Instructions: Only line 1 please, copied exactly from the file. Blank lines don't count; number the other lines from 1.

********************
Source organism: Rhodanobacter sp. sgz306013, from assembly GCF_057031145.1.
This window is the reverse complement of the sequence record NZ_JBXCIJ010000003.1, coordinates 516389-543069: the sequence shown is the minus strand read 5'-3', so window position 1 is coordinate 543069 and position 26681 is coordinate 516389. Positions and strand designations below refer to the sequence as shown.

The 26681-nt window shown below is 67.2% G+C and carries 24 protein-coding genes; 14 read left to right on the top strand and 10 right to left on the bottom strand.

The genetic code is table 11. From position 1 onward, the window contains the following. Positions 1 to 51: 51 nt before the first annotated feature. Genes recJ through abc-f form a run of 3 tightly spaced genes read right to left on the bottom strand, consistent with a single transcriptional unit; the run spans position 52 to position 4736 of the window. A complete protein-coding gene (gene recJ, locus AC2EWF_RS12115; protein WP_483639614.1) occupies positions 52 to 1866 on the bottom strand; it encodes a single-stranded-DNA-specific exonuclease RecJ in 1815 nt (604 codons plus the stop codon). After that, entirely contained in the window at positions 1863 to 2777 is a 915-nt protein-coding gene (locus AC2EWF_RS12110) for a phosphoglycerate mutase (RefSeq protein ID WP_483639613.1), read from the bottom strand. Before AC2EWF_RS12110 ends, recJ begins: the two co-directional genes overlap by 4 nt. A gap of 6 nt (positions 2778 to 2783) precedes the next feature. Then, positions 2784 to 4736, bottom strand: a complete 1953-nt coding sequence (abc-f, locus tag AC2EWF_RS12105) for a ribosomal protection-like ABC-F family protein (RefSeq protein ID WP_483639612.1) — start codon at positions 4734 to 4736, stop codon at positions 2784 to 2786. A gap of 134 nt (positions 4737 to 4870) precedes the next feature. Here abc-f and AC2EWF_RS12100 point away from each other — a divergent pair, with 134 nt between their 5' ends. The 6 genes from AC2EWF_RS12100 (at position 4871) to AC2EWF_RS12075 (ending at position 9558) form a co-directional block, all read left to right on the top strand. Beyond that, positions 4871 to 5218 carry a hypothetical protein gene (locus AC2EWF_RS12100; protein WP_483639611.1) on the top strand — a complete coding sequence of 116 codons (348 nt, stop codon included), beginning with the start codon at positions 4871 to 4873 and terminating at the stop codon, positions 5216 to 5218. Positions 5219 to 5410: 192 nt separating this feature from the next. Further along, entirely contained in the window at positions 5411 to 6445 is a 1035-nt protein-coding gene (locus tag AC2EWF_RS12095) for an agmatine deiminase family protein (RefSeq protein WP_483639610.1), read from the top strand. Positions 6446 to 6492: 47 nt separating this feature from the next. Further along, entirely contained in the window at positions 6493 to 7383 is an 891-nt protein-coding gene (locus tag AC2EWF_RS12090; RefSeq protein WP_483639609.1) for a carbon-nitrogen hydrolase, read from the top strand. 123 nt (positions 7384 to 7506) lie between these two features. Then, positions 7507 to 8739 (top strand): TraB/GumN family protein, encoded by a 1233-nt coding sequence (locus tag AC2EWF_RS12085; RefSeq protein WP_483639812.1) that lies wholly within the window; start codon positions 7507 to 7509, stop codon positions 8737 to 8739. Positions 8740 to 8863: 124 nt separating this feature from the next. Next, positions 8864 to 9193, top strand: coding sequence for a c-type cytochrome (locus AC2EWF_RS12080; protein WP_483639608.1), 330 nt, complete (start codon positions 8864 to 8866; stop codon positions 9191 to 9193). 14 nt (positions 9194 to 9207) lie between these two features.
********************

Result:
Source organism: Rhodanobacter sp. sgz306013, from assembly GCF_057031145.1.